Nissan Sentra Problems 2016 NEED ADVICE

Needing advice… What problems have my Car Talk friends and or mechanics experienced with the 2016 Nissan Sentra?
I also want to thank all the replies I have received to my earlier discussion if I should keep my 2004 Honda with 90,000 or keep my Nissan Sentra with 6,000 with 5 more years of payments at 450 a month. This is why I am asking about the Nissan Sentra. Any thoughts would be appreciated.
Thank you, Karen

You don’t have a car problem, your problem is that you owe $27000 on a car you probably can’t get $12000 for. Nothing I can say will fix that. If you can’t afford to borrow $15000 or more to pay off the loan you can’t sell it.

How are your other debts and obligations? Do you have excess income to pay these off. Don’t answer these questions here, but get someone with a clear head to review your finances. Don’t go to any of the places that advertise debit management, those people are sharks. If you are going to go to a debt counselor, only consider a non profit one. And check them out online before you go.

Remember, no matter how many time our governments try to borrow themselves out of debt, it never works fpr anyone.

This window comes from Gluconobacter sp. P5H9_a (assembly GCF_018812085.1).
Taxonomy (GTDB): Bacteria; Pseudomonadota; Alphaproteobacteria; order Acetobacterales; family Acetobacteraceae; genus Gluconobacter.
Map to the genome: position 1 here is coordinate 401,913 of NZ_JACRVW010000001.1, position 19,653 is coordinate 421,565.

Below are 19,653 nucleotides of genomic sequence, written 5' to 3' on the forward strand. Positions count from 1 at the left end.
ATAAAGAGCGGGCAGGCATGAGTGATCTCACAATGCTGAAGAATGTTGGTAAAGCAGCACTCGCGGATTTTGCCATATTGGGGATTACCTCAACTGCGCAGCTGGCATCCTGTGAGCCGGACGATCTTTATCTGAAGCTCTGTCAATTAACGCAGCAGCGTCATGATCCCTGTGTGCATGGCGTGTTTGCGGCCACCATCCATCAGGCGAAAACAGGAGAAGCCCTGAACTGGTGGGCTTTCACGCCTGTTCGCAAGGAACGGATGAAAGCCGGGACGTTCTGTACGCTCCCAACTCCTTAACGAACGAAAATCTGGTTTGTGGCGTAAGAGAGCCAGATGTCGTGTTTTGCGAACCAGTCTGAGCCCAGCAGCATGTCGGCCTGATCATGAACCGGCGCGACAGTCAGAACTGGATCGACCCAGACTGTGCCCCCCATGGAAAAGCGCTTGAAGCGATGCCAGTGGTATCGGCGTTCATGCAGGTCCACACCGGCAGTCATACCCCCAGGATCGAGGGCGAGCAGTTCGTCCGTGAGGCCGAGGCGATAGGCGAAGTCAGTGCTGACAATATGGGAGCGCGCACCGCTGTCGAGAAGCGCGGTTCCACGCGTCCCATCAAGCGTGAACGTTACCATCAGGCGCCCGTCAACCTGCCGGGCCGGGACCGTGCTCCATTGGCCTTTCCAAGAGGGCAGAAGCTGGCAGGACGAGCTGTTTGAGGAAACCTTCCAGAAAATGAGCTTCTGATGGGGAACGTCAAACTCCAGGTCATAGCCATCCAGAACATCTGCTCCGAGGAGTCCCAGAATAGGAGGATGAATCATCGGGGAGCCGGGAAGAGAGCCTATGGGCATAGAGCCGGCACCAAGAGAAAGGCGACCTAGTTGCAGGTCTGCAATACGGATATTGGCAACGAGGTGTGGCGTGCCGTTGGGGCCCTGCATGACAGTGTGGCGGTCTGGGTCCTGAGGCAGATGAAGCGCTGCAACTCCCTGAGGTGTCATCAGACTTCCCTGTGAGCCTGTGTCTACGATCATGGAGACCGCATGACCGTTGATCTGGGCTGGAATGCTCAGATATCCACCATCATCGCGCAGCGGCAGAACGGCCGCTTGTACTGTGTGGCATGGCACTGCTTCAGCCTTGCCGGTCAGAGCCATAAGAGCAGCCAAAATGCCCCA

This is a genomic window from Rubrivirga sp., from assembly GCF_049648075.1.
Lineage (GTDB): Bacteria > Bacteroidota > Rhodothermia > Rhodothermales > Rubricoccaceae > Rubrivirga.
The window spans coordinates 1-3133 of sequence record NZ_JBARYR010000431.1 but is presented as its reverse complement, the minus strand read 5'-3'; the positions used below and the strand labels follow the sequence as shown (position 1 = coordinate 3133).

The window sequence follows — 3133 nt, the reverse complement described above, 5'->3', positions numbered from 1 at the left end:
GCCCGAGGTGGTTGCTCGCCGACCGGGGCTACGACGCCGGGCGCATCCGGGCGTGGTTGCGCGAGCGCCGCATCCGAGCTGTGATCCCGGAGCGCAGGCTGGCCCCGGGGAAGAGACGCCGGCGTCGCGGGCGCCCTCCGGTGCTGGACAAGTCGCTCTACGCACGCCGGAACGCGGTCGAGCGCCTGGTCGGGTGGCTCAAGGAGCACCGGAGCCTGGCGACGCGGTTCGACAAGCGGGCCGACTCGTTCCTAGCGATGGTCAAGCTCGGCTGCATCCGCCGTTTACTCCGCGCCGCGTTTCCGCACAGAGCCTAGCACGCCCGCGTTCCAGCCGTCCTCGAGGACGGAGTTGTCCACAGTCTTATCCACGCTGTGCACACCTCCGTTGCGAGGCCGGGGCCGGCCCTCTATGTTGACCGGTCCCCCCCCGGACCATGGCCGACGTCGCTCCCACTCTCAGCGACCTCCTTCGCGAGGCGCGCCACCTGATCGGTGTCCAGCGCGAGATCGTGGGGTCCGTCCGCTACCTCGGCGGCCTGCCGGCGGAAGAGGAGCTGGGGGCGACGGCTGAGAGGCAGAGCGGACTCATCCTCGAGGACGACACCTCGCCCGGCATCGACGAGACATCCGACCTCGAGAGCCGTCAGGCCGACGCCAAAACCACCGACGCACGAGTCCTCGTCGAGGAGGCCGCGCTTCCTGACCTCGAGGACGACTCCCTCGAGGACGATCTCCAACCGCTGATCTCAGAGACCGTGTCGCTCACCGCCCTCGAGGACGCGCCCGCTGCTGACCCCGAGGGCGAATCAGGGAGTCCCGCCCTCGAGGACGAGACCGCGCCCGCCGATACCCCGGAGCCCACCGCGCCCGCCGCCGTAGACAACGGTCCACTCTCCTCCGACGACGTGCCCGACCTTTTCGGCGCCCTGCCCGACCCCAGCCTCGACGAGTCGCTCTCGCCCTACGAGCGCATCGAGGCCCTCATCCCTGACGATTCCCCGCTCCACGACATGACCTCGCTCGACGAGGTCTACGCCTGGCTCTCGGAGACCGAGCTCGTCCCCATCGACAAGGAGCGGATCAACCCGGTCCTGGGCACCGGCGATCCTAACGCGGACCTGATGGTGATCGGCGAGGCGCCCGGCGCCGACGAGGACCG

No experience myself, but I don’t see much in the way of serious problems. Nissan automatic transmission (CVT designs) seem to be a little problematic, so if you have the CVT that’s probably the only worry. Just keep it well serviced per the manufacture’s recommendations and fluid specs, and with a reasonable driving style you should be good to go on your Sentra.

She doesn’t actually owe $27k though, does she? I realize the total of the payments is 27k, but that includes interest throughout the loan. Or I think that’s how that works? What she owes would be the payoff, correct? Which I’m sure is still less than the value of the car. But hopefully not twice as much. I’m thinking it’s a crappy interest rate too…

Karen, I don’t know much about the reliability of the Sentra, unfortunately. I’m sure at 6k miles it’ll be problem free for quite a while, though. Of course a Honda isn’t usually considered high mileage at 90k miles, either. Both vehicles should last a good while still with proper maintenance. I’d assume the Honda might need repairs sooner since it has 84k more miles. But those repairs will be less expensive than paying off the Sentra, possibly. Find out what payoff is on the Nissan. Compare that to what Carmax will offer for it. If the sale price is considerably lower than what you owe (I’m afraid it might be), you may be forced into keeping the Sentra and selling the Honda.

Depends on the structure of the loan, some have prepayment penalties. We don;t even know for sure it is a car loan, she may have used her car as partial collateral for something. Something unusual must have occurred to wind up that much in debt for a three year old Nissan Sentra.

Just to chime in if I remember the post. Personally I wouldn’t depend on the 04 for a long term solution. It’s pretty old now and regardless of condition, driving a lot of miles on an old car could be problematic. On the other hand the math is just the issue for the other one and the car will be well worn out by the time its paid for, but agree likely upside down which makes selling it probably not real great financially. I’d probably keep the 04 and park it as a back up and drive the new one.